“When we talk of improving balance, most people assume we are referring to our ability to balance on one leg or upside down on our head or our hands,” says Alo Moves instructor and international yoga teacher Dylan Werner. “In reality, training our balance through a daily fitness routine can increase our proprioception, reduce the risk of fall injuries, and increase neuroplasticity and cognitive function.”
He suggests incorporating yoga poses such as tree pose, half-moon pose, and crow pose into your workouts. “Practice holding each pose for ten seconds at first and up to a minute to see improvement, and make sure to work on both sides to maintain symmetry.” Within these movements, postural alignment is also key in promoting stability throughout the body. “I've found that most people aren't aware of their postural imbalances, and if left unchecked, they will continue to worsen and eventually lead to a lack of functional movement, pain, or other physical ailments,” warns Werner. “Correct movement patterns and respective focused training on strengthening and stretching areas that show imbalance can improve most of these issues.”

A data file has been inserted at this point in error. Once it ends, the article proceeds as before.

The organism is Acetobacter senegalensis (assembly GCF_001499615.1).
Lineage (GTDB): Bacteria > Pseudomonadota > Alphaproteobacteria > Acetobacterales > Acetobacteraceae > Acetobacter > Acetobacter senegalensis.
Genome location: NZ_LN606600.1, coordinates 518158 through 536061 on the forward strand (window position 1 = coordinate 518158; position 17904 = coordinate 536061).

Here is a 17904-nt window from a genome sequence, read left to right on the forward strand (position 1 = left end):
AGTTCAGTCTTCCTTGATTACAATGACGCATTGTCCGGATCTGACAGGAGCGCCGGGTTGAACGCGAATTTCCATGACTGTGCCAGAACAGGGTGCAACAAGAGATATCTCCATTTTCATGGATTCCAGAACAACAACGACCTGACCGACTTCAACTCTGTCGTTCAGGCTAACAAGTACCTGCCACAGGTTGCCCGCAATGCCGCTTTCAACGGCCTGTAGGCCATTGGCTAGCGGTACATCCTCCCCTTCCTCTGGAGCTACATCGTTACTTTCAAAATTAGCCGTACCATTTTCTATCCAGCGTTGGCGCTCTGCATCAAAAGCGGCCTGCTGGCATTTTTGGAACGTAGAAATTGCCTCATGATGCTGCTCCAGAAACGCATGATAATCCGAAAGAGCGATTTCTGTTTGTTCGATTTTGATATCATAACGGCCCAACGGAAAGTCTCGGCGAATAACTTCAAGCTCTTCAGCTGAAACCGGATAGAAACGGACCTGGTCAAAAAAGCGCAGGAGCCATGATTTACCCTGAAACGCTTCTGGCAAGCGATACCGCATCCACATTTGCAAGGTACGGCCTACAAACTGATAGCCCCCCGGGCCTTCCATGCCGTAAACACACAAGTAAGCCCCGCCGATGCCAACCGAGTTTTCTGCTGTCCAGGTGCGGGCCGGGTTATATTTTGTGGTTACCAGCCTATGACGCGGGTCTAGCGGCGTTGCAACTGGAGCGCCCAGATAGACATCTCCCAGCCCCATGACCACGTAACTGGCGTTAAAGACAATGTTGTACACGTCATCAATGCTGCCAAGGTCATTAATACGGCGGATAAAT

Alongside physical balance, he addresses the importance of achieving emotional balance. “I find daily meditation one of the best ways to improve my emotional stability as it allows an opportunity to look more objectively at ourselves, and train the mind to be less reactive so we can respond in a way that is not harmful to ourselves or others,” says Wener.
Stretching is essential to maintain or improve our range of motion, reduce tightness in certain regions and, in general, enhance daily movement. “A lesser-known benefit of improved flexibility is a subsequent increase in strength, given [that] as we increase in flexibility, we also decrease the opposing muscle groups' resistance,” shares Werner. For example, he explains that when you lift a leg straight out in front of you, the strength of the quadricep muscles pulls against the resistance of the hamstrings. “This results in the quadriceps working with less exertion to lift the leg.”
Flexibility also has mental health benefits, says Werner. “Stretching stimulates the parasympathetic nervous system, regulating blood pressure, heart rate, and easing us to move into a state of rest and recovery.”
Forms of Flexibility Training
Flexibility is more complicated than you'd think, with distinctive forms dependent on our individual practice and goals. Three popular go-to stretching types are: